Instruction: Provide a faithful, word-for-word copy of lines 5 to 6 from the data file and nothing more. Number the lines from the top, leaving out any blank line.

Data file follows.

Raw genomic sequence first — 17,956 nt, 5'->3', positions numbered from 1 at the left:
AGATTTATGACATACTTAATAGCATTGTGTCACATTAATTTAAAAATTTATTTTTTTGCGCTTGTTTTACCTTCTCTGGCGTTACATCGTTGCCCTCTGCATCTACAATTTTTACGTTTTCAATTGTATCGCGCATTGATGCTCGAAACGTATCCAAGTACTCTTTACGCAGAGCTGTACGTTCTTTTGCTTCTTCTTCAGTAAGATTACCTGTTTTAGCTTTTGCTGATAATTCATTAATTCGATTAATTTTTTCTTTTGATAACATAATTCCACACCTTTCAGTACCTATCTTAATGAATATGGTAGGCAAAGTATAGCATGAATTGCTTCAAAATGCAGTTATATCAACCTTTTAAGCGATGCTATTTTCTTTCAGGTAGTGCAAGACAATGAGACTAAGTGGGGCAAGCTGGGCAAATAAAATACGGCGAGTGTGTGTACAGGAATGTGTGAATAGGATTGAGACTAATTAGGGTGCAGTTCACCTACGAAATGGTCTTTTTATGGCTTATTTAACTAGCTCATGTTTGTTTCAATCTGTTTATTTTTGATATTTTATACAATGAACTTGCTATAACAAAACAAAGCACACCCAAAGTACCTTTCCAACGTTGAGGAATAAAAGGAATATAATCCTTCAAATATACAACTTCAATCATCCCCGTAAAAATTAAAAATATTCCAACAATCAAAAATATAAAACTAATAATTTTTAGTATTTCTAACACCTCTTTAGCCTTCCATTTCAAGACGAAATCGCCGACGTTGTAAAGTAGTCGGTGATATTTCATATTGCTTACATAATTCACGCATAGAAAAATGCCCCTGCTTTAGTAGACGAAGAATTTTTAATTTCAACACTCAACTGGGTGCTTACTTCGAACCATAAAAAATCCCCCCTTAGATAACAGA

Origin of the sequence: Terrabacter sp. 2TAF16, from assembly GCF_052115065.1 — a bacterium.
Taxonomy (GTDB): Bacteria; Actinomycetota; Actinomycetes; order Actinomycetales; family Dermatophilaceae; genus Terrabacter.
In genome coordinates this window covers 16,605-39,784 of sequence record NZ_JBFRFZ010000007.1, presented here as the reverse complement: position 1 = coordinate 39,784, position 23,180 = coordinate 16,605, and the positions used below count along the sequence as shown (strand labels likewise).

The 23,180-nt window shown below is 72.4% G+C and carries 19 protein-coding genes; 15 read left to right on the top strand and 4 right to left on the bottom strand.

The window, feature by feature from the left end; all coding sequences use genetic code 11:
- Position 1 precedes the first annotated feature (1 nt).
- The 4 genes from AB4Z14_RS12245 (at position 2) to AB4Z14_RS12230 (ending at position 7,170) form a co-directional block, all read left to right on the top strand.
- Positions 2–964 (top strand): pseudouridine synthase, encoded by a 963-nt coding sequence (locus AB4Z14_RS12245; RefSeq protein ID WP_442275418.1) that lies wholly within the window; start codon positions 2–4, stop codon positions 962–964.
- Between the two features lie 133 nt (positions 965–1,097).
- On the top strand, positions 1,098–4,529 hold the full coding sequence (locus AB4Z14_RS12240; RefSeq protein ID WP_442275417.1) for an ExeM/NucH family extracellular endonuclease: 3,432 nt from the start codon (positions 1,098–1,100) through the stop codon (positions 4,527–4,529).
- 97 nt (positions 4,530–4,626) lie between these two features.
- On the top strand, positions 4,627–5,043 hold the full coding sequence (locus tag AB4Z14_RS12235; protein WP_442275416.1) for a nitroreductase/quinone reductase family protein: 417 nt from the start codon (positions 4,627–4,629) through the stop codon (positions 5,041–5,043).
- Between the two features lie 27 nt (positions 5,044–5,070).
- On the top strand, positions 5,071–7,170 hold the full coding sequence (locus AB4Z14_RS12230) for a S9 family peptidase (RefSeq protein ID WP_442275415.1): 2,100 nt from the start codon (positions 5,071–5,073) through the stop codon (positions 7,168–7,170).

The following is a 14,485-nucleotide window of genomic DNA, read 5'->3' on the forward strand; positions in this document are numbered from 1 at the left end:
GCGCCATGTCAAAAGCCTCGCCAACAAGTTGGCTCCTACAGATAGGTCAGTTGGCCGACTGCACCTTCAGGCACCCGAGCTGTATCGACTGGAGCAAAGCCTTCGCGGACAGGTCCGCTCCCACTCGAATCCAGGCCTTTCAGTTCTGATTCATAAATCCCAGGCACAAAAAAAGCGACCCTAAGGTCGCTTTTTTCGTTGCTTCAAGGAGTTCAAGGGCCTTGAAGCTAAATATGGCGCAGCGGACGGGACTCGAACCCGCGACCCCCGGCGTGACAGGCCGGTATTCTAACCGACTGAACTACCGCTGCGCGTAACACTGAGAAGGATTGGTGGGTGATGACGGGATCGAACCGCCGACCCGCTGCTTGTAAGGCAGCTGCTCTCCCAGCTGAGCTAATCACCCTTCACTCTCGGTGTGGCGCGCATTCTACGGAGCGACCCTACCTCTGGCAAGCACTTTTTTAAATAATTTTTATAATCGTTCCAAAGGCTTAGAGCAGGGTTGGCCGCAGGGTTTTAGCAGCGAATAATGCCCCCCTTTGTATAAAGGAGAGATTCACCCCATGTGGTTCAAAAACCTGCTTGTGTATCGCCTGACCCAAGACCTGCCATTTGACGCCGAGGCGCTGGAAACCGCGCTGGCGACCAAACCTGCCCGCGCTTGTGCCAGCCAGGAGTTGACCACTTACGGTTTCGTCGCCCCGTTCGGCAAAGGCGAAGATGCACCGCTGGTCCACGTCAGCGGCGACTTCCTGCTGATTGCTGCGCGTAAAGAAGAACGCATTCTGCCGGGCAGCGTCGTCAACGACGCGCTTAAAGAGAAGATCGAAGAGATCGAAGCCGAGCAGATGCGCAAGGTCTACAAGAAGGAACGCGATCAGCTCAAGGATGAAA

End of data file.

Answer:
In genome coordinates this window covers 16,605-39,784 of sequence record NZ_JBFRFZ010000007.1, presented here as the reverse complement: position 1 = coordinate 39,784, position 23,180 = coordinate 16,605, and the positions used below count along the sequence as shown (strand labels likewise).

The 23,180-nt window shown below is 72.4% G+C and carries 19 protein-coding genes; 15 read left to right on the top strand and 4 right to left on the bottom strand.